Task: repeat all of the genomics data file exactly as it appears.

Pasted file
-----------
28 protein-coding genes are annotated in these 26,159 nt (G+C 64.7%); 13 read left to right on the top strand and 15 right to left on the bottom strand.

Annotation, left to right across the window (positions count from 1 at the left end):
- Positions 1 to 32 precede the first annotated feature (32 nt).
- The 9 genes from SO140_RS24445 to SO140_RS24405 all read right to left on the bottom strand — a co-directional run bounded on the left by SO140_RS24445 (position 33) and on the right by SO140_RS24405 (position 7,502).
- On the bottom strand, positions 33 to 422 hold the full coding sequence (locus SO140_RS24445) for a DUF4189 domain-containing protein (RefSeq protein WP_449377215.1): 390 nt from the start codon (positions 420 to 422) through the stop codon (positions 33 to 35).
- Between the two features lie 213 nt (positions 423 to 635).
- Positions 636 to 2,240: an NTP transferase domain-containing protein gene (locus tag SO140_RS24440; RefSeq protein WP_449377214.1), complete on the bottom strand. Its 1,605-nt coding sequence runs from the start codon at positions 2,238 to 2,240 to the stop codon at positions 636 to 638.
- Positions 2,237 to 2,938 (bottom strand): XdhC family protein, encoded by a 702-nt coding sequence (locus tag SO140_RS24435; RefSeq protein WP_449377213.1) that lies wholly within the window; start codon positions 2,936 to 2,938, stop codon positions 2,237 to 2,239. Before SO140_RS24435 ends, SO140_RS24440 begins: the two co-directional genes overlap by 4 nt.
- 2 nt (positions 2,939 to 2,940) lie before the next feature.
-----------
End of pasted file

28 protein-coding genes are annotated in these 26,159 nt (G+C 64.7%); 13 read left to right on the top strand and 15 right to left on the bottom strand.

Annotation, left to right across the window (positions count from 1 at the left end):
- Positions 1 to 32 precede the first annotated feature (32 nt).
- The 9 genes from SO140_RS24445 to SO140_RS24405 all read right to left on the bottom strand — a co-directional run bounded on the left by SO140_RS24445 (position 33) and on the right by SO140_RS24405 (position 7,502).
- On the bottom strand, positions 33 to 422 hold the full coding sequence (locus SO140_RS24445) for a DUF4189 domain-containing protein (RefSeq protein WP_449377215.1): 390 nt from the start codon (positions 420 to 422) through the stop codon (positions 33 to 35).
- Between the two features lie 213 nt (positions 423 to 635).
- Positions 636 to 2,240: an NTP transferase domain-containing protein gene (locus tag SO140_RS24440; RefSeq protein WP_449377214.1), complete on the bottom strand. Its 1,605-nt coding sequence runs from the start codon at positions 2,238 to 2,240 to the stop codon at positions 636 to 638.
- Positions 2,237 to 2,938 (bottom strand): XdhC family protein, encoded by a 702-nt coding sequence (locus tag SO140_RS24435; RefSeq protein WP_449377213.1) that lies wholly within the window; start codon positions 2,936 to 2,938, stop codon positions 2,237 to 2,239. Before SO140_RS24435 ends, SO140_RS24440 begins: the two co-directional genes overlap by 4 nt.
- 2 nt (positions 2,939 to 2,940) lie before the next feature.